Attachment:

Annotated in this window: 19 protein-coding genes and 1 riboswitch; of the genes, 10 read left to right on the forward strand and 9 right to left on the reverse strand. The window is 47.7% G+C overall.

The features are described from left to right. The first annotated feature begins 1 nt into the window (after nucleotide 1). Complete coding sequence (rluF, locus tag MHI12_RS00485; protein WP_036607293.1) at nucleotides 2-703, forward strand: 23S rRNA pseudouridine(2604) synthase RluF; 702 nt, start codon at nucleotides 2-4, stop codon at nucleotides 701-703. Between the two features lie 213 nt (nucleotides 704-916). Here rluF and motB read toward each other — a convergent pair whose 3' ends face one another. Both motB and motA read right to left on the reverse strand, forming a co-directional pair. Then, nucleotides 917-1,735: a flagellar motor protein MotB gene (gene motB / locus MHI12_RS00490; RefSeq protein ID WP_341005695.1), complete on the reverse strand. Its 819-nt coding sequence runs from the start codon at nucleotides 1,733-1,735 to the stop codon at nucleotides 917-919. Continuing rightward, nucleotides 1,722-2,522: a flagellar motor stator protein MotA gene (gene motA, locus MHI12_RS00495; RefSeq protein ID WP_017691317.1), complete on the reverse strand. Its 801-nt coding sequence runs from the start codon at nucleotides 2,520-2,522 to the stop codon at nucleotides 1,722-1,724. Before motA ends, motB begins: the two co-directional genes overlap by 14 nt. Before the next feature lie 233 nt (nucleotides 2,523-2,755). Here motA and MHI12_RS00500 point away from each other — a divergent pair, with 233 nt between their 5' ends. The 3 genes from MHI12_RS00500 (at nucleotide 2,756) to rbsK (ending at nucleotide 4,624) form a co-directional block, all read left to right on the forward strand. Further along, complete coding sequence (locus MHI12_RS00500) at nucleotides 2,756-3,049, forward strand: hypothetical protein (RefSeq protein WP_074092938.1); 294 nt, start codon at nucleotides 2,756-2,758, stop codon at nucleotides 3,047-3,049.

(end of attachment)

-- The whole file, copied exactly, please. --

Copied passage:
Annotated in this window: 19 protein-coding genes and 1 riboswitch; of the genes, 10 read left to right on the forward strand and 9 right to left on the reverse strand. The window is 47.7% G+C overall.

The features are described from left to right. The first annotated feature begins 1 nt into the window (after nucleotide 1). Complete coding sequence (rluF, locus tag MHI12_RS00485; protein WP_036607293.1) at nucleotides 2-703, forward strand: 23S rRNA pseudouridine(2604) synthase RluF; 702 nt, start codon at nucleotides 2-4, stop codon at nucleotides 701-703. Between the two features lie 213 nt (nucleotides 704-916). Here rluF and motB read toward each other — a convergent pair whose 3' ends face one another. Both motB and motA read right to left on the reverse strand, forming a co-directional pair. Then, nucleotides 917-1,735: a flagellar motor protein MotB gene (gene motB / locus MHI12_RS00490; RefSeq protein ID WP_341005695.1), complete on the reverse strand. Its 819-nt coding sequence runs from the start codon at nucleotides 1,733-1,735 to the stop codon at nucleotides 917-919. Continuing rightward, nucleotides 1,722-2,522: a flagellar motor stator protein MotA gene (gene motA, locus MHI12_RS00495; RefSeq protein ID WP_017691317.1), complete on the reverse strand. Its 801-nt coding sequence runs from the start codon at nucleotides 2,520-2,522 to the stop codon at nucleotides 1,722-1,724. Before motA ends, motB begins: the two co-directional genes overlap by 14 nt. Before the next feature lie 233 nt (nucleotides 2,523-2,755). Here motA and MHI12_RS00500 point away from each other — a divergent pair, with 233 nt between their 5' ends. The 3 genes from MHI12_RS00500 (at nucleotide 2,756) to rbsK (ending at nucleotide 4,624) form a co-directional block, all read left to right on the forward strand. Further along, complete coding sequence (locus MHI12_RS00500) at nucleotides 2,756-3,049, forward strand: hypothetical protein (RefSeq protein WP_074092938.1); 294 nt, start codon at nucleotides 2,756-2,758, stop codon at nucleotides 3,047-3,049.